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Published: June 26th 2017
Geo: 37.9575, -119.121
After Yosemite (read about it here), my next stop was to be Reno. All of the campgrounds in the park were full, and I didn't want to drive 30 minutes back to the east, only to have to reverse my direction in the morning, so I decided to just drive through the park, to the leeward side of the Sierra Nevada mountains.
The drive was lovely. Moody. Like how the woman you love somehow looks adorable when she is angry. I started a little before dusk, the skies beginning to cloud up as threatening weather drew near. As soon as I was out of the main valley, I hardly saw a soul. Relief. A twisted mountain road, often still lined with snow yet to melt and become part of one of the magnificent falls, one drop at a time.
The air grew cooler, the skies darker, and ominous clouds grew like bacteria in a petri dish, nearly choking out the sky. Dozens of shades of blues and grays, contoured skies, reflecting their colors on the massive granite domes and faces, mirrored in sapphire lakes, ponds, and puddles, shades of evergreen, mahogany, and field grass slightly warming the scene. Hanging a
photo of a view like this may actually drop the temperature in a room.
I crossed over Tioga Pass and beyond the eastern park entrance station, down a highway adopted by "Rainbows and Butterflies", watching in my rear view mirror as the clouds began to eat up the tips of the mountains, perhaps giving them one last bout of snow. I was in desperate need of a night alone. Though I absolutely loved the time spent with friends in Flagstaff, LA, San Diego, and most recently, Mariposa, it had been a while since I had just spent the night out alone, in the bed of my truck, off a country road or in national forest land.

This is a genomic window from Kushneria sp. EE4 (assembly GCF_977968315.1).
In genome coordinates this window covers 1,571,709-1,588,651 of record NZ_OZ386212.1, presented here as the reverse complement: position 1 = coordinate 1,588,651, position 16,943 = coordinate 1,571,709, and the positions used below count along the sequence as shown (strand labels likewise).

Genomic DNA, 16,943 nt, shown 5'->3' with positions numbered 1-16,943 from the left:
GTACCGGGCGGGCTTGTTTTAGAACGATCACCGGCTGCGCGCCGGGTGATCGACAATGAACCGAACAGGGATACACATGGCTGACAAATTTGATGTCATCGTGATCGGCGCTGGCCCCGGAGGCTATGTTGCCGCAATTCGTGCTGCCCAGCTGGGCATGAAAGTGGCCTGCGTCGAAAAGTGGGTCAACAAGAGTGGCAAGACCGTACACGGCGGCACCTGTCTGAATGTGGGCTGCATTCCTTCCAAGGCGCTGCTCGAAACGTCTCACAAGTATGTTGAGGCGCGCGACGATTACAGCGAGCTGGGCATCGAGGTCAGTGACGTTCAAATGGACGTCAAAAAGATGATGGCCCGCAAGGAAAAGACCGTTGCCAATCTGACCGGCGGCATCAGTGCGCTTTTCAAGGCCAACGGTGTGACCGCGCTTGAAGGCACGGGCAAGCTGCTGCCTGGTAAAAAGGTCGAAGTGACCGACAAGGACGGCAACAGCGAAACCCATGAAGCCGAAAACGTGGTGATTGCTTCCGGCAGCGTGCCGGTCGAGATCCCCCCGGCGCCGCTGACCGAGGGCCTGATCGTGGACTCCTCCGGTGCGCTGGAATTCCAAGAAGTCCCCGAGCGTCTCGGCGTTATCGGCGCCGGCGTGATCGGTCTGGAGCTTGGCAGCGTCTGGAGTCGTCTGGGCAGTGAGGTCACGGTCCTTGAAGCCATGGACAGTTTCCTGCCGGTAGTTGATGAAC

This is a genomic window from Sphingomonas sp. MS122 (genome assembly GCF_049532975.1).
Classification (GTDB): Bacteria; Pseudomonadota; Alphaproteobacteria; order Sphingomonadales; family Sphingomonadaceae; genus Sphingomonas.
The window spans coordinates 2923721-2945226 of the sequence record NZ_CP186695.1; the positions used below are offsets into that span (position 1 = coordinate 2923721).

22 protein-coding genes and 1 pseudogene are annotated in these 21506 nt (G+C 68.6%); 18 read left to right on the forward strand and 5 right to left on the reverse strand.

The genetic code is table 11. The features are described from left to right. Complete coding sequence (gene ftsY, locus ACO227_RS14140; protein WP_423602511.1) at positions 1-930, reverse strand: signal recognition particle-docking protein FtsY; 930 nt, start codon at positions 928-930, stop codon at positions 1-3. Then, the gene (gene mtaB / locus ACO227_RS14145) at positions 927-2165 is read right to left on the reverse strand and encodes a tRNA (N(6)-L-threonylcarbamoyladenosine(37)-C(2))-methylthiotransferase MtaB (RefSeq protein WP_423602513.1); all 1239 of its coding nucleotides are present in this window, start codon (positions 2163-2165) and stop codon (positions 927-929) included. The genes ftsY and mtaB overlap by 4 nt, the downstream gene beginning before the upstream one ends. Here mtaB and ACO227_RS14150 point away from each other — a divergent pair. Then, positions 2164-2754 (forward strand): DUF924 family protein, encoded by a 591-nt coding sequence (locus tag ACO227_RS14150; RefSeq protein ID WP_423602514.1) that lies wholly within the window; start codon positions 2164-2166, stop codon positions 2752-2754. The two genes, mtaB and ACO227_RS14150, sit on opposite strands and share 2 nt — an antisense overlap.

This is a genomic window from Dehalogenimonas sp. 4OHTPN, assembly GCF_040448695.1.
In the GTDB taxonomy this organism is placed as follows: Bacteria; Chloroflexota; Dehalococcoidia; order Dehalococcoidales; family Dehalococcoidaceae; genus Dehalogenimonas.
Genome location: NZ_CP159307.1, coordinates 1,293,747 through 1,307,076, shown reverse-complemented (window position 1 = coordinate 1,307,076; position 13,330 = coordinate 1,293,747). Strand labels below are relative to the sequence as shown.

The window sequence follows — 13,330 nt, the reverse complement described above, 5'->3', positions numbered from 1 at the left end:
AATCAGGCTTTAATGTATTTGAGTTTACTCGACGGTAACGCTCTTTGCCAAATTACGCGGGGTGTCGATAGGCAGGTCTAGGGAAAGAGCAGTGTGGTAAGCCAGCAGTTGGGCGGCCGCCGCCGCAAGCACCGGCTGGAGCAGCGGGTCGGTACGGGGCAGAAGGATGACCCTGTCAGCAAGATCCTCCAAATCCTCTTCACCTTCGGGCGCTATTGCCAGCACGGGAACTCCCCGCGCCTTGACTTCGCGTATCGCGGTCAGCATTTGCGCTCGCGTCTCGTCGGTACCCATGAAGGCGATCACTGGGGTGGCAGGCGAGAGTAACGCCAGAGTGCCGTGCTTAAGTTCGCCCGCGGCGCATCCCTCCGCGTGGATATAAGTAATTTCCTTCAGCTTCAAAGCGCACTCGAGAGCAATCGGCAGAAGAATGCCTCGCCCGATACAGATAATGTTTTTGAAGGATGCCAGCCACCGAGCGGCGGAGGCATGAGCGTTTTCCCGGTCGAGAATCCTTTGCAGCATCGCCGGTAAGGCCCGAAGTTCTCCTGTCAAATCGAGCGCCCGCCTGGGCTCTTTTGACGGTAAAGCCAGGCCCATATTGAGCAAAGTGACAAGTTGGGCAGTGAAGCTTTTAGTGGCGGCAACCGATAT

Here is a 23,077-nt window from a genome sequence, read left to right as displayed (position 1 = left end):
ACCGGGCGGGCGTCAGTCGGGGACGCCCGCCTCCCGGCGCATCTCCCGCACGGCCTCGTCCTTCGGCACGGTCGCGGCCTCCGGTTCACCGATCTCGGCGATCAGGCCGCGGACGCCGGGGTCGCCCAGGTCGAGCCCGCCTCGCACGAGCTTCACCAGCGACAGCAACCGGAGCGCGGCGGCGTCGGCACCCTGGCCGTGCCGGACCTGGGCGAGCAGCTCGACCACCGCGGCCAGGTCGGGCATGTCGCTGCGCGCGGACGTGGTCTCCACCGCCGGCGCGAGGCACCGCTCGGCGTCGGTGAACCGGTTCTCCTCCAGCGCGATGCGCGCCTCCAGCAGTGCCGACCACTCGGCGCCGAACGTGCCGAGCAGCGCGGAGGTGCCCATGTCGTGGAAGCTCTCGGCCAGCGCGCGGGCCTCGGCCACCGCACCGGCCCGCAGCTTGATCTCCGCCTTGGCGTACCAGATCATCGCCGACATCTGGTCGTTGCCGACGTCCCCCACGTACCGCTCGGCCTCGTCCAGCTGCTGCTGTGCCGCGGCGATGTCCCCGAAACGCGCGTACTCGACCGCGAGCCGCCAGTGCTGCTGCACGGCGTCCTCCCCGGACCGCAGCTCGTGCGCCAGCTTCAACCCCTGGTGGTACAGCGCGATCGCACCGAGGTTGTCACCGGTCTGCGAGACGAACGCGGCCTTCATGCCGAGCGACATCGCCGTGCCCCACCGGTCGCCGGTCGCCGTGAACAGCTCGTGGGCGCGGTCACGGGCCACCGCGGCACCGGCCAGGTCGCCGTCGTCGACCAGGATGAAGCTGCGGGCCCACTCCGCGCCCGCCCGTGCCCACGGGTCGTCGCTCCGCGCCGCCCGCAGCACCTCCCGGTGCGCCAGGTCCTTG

Near the bottom of the pass, just a few miles short of Mono Lake, I saw signs for a national forest campground. $15 a night. For what, exactly? A parking spot, a flat spot to pitch a tent, and a pit toilet. And if you're lucky, a huge barrel of potable water. Really? Five years ago, when these were only 10 or 12 bucks, I found it a bargain. Whether I've become a more efficient and independent camper, or whether I have just lowered my
standards (perhaps both), I refuse to pay this when it is national forest land and I know I can find a spot off an access road out in the trees for free. And I did. Off of the entrance road to the campground, I found an access road that followed some old power lines. It led me over a small hill, conveniently passing by a large juniper whose branches warmly welcoming my Tacoma and I. Out of sight, even though just a couple hundred feet off of the highway.
I boiled some water on my tailgate for chicken flavored top ramen. Damn. That stuff tastes so fucking good sometimes!
It was breezy and cold, still and tense, and lonely. But it felt good. I cried a little that night as I fell asleep. Sometimes, it feels good to shed some tears. And if you think I'm any less of a man for thinking that, well, kiss my sensitive ass. The rain started that night at about 10pm, ironically about the same time as my tears. Perhaps the skies were acting out of compassion for me. She surely does not need my compassion, so it could have only been that way. Think
of it. The boundless skies, the eternal heavens, the roof of the world, the wind, the clouds, the glow of the sunrise and sunset, the rain, the crack of thunder, the quiet serenity of a winter snow - as your shoulder to cry on. Never too busy. Never out of cell service. Never past her bedtime. Never judging. Faithful skies.
She cried through the night. I woke at 6, her tears mostly faded, and so I just laid there in her comfort for an hour or two, waiting patiently for her to find a calm. The little town of Lee Vining provided my truck and I with the means to move forward - gas and coffee, respectively. I was also provided with stunning views of Mono Lake - sage and sand complexly adding to color schemes similar to those of the prior evening, a perfect gift from my faithful, moody friend.
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